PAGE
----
- Develop and Refine Quantitative Structure-Activity Relationships (QSAR) and Predictive Models for Physical-Chemical Properties, Environmental Fate/Transport, Hazard, Exposure, and Toxicokinetics:
- Problem: Currently used models are not always publicly accessible, easy to update with additional chemicals, or the best performing for all chemistries;
- Approach: Develop and update QSAR and predictive models using existing data and curated data from Research Area #2; and evaluate models to determine the best suite for use by OPPT for regulatory purposes; and
- Expected Outcome: Updated models that reflect the best available science, increased transparency, and a process for updating these models as science allows.
- Explore Ways to Integrate and Apply NAMs in New Chemical Assessments:
- Problem: Reduction in the use of vertebrate animals in accordance with TSCA Section 4(h); many premanufacture notice (PMN) submissions are data poor; and amended TSCA requires affirmative determination regarding unreasonable risk;
- Approach: Develop and evaluate a suite of in vitro NAMs for informing new chemical evaluations; and use mechanistic and toxicokinetic in vitro NAMs to inform and refine chemical categories in Research Area #1; and
- Expected Outcome: A suite of NAMs that could be used by external stakeholders for testing and data submissions under TSCA, as well as informing and expanding new chemical categories.
- Develop a TSCA New Chemicals Decision Support Tool to Modernize the Process:
- Problem: Searching, collating, and integrating data for new chemical assessments is inefficient and costly;
- Approach: Build proof of concept software workflow that integrates all data streams in a new chemical risk decision context; and
- Expected Outcome: A decision support tool that will efficiently integrate all the data streams (e.g., chemistry, fate, exposures, hazards) into a final risk assessment and transparently document the decisions and assumptions made. This will facilitate the new chemicals program tracking decisions over time and evaluating consistency within and across chemistries.
EPA will hold a virtual public meeting April 20-21, 2022, to seek individual input. Written comments on the draft document are due April 26, 2022. According to the draft document, later in 2022, EPA plans to engage its Board of Scientific Counselors (BOSC), a federal advisory committee, for peer review. EPA also intends to issue a Federal Register notice announcing the BOSC meeting and to open a docket for public comments. EPA states that it will solicit additional peer review and public comment at multiple points in the development and implementation phases of the research. Although the peer review schedule may be adjusted as necessary in the future, at this time, OPPT anticipates the following:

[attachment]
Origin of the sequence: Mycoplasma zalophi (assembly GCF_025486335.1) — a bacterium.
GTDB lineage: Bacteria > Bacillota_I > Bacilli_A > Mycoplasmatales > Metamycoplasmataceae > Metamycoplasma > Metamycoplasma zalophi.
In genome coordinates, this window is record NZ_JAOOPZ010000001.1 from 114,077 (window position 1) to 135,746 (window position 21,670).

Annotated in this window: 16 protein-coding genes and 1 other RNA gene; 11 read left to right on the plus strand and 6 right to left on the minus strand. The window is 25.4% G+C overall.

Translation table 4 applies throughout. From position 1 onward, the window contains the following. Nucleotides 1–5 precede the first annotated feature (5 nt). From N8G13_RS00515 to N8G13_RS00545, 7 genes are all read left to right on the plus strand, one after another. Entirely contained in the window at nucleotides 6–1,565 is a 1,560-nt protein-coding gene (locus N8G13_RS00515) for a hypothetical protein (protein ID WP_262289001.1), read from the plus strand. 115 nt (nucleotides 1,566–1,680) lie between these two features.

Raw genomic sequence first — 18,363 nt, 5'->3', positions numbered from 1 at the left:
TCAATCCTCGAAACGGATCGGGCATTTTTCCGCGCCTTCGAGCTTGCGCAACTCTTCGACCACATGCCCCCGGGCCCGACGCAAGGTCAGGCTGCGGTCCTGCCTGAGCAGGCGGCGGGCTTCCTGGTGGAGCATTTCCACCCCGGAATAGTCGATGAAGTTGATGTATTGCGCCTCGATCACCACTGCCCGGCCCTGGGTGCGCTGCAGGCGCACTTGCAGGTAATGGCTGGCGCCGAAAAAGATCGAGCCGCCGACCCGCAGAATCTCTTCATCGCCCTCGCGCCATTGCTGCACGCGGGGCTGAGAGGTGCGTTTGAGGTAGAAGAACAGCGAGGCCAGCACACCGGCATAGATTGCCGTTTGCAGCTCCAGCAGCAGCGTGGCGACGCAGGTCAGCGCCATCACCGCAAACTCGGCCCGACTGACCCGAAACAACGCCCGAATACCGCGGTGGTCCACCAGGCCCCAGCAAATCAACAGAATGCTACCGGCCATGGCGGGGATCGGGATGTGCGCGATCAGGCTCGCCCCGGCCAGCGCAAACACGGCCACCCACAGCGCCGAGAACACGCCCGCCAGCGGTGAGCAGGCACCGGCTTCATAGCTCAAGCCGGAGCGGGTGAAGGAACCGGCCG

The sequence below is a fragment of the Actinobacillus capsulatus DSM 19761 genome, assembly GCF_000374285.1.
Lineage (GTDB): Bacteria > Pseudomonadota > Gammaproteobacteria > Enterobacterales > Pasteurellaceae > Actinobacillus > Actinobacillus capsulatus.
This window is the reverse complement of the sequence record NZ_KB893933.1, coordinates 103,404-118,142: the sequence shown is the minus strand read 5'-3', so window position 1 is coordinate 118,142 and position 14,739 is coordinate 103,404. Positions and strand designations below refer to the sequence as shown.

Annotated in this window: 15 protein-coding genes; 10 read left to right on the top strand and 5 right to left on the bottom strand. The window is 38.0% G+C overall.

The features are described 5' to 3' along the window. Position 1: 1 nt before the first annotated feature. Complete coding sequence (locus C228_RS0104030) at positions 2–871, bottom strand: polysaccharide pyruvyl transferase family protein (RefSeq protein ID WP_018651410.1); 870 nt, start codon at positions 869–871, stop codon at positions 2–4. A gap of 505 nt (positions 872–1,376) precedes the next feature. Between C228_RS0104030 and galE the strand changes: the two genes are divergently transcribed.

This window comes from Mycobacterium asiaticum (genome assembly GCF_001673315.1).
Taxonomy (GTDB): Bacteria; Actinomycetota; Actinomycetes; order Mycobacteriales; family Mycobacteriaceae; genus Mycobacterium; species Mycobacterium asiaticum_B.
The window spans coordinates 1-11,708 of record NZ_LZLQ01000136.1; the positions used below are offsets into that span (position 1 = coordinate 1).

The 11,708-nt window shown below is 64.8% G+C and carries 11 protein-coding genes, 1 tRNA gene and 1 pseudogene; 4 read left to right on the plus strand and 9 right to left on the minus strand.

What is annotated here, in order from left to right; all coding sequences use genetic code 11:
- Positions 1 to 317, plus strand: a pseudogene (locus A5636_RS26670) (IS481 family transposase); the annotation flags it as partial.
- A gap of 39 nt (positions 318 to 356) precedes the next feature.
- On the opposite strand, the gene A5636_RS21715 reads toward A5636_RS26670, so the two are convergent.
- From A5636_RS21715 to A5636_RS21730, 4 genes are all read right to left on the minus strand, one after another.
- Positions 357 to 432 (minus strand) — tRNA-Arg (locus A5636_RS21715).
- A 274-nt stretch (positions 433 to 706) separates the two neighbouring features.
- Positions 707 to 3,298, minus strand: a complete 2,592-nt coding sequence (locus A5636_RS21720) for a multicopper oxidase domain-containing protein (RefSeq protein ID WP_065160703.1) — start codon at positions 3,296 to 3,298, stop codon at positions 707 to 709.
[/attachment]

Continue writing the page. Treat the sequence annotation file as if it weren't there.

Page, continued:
- Status update, discussion of challenges, possible revisions to initial plan (year 3); and
- Completion of initial data collection and analyses and preliminary versions of new models and approaches (years 5-6).
EPA will publish the data and approaches from the research efforts in the open scientific literature. EPA will also implement outreach through appropriate mechanisms, including scientific societies, state and tribal communications, internationally through the Organization for Economic Cooperation and Development (OECD), and other mechanisms. EPA will hold public meetings to receive input and enhance transparency.
EPA is to be commended for initiating these research areas. As EPA’s own commentary notes, each of the five areas is in need of updating and modernizing, and chemical innovation under TSCA will be advanced as a result as the desired outcomes are achieved. While we here at Bergeson & Campbell, P.C. (B&C®) vigorously disagree with aspects of EPA’s implementation of the Frank R. Lautenberg Chemical Safety for the 21st Century Act as it relates to TSCA Section 5, we agree with EPA that the multi-year research program as outlined by EPA makes sense and is long overdue. Stakeholders are urged to participate in the program and the public meeting planned for next month.